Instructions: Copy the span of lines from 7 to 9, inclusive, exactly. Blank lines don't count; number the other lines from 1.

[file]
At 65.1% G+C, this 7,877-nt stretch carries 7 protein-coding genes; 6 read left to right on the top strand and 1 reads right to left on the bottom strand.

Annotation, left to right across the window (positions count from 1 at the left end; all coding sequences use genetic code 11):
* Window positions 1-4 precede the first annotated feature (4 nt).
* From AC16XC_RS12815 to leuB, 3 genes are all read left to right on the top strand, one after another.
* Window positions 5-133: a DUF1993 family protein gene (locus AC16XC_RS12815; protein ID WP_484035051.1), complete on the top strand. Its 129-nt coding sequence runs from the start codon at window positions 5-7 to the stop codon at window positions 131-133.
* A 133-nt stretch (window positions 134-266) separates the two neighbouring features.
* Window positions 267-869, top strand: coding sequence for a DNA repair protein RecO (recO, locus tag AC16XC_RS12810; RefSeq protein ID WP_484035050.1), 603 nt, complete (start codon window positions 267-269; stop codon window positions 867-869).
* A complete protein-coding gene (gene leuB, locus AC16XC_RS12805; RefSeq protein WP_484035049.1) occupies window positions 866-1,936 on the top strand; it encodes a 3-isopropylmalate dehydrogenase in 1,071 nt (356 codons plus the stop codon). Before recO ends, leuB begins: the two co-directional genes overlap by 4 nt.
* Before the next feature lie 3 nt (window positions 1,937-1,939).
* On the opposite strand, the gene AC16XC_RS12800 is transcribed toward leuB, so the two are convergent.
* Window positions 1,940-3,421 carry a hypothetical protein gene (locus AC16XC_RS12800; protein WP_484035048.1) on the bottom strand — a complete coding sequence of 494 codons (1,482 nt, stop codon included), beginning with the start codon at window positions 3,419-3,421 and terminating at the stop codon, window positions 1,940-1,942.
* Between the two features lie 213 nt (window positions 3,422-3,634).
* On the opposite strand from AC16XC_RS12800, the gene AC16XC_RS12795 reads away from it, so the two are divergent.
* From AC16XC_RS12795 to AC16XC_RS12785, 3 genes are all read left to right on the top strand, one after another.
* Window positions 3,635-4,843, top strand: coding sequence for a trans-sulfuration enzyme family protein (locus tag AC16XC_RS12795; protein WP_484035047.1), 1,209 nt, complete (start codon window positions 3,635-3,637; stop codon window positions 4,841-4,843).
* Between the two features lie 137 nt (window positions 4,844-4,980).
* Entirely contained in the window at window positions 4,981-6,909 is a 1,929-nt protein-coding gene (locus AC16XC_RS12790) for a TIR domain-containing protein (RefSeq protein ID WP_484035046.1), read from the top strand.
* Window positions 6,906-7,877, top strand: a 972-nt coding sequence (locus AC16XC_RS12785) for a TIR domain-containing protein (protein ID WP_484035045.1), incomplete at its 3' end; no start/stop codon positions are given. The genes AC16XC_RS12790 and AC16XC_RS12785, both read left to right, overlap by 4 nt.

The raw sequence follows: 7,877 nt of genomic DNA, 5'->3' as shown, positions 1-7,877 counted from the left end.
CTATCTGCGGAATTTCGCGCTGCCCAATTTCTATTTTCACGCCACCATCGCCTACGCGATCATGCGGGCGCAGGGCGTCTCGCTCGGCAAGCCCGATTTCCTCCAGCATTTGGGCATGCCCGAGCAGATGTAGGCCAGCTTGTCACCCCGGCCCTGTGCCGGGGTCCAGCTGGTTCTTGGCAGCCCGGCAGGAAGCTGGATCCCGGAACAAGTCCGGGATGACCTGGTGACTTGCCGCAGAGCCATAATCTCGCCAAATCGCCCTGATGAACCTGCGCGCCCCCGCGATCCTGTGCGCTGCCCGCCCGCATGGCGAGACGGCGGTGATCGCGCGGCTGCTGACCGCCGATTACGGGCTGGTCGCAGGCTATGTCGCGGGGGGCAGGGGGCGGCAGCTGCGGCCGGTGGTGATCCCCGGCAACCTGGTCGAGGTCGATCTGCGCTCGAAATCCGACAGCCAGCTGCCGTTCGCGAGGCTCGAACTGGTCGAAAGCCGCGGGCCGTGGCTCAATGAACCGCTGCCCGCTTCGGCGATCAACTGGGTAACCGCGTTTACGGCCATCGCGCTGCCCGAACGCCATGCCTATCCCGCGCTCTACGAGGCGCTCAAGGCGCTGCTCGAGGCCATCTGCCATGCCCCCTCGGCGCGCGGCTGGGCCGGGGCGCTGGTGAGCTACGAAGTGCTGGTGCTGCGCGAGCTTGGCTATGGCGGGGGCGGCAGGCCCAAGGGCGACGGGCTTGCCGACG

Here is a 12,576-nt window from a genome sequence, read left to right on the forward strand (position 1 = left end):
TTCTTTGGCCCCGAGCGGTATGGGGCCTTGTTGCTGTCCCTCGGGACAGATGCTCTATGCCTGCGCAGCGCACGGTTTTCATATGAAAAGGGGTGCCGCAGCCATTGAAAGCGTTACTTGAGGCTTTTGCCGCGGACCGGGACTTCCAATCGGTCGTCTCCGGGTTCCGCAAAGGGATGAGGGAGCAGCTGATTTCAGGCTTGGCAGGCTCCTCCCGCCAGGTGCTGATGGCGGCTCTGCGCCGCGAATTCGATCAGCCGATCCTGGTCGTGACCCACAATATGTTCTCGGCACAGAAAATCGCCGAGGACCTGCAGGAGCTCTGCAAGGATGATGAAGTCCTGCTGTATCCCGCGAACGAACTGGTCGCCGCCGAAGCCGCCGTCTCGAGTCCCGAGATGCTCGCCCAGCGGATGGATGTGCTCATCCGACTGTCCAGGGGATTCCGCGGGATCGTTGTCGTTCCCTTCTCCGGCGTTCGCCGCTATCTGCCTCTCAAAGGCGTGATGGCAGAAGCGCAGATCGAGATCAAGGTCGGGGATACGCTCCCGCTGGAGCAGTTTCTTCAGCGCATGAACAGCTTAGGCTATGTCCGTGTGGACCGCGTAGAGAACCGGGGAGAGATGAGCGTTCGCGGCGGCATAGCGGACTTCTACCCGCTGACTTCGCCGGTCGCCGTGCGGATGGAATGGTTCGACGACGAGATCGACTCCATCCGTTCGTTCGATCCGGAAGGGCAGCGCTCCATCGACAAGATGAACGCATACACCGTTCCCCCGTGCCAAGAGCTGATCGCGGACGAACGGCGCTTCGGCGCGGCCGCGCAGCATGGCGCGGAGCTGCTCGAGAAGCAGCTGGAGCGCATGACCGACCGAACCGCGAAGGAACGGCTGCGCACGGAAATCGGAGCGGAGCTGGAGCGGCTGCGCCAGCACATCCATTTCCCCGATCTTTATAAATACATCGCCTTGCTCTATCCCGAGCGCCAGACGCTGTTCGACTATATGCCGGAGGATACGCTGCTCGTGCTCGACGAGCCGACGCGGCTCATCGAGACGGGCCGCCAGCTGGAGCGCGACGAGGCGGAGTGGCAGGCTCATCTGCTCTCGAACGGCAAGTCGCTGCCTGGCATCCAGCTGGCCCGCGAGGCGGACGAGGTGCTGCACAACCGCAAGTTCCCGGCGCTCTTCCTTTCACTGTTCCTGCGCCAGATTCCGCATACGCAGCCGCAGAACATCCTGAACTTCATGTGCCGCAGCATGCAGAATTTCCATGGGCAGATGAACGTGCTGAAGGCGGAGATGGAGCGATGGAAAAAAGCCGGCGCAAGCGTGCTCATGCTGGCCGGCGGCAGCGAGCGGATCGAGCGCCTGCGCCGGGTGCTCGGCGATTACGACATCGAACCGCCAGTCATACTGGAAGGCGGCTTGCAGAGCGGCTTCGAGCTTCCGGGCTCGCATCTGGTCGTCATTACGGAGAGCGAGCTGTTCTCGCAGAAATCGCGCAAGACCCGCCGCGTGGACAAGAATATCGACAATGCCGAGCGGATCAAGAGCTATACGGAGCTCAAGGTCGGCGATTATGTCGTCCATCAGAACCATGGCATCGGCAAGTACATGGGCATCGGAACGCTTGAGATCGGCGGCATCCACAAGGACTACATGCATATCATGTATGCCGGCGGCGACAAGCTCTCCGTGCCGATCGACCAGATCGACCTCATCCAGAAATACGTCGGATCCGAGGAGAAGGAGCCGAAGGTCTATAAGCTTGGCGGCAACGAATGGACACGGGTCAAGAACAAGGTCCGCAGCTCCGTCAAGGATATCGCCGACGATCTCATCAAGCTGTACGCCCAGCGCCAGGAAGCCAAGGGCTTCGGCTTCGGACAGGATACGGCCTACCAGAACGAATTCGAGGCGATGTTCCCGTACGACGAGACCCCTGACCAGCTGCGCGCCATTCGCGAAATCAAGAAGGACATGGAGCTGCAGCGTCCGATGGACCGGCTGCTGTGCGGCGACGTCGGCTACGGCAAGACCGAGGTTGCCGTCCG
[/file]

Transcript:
* Window positions 267-869, top strand: coding sequence for a DNA repair protein RecO (recO, locus tag AC16XC_RS12810; RefSeq protein ID WP_484035050.1), 603 nt, complete (start codon window positions 267-269; stop codon window positions 867-869).
* A complete protein-coding gene (gene leuB, locus AC16XC_RS12805; RefSeq protein WP_484035049.1) occupies window positions 866-1,936 on the top strand; it encodes a 3-isopropylmalate dehydrogenase in 1,071 nt (356 codons plus the stop codon). Before recO ends, leuB begins: the two co-directional genes overlap by 4 nt.
* Before the next feature lie 3 nt (window positions 1,937-1,939).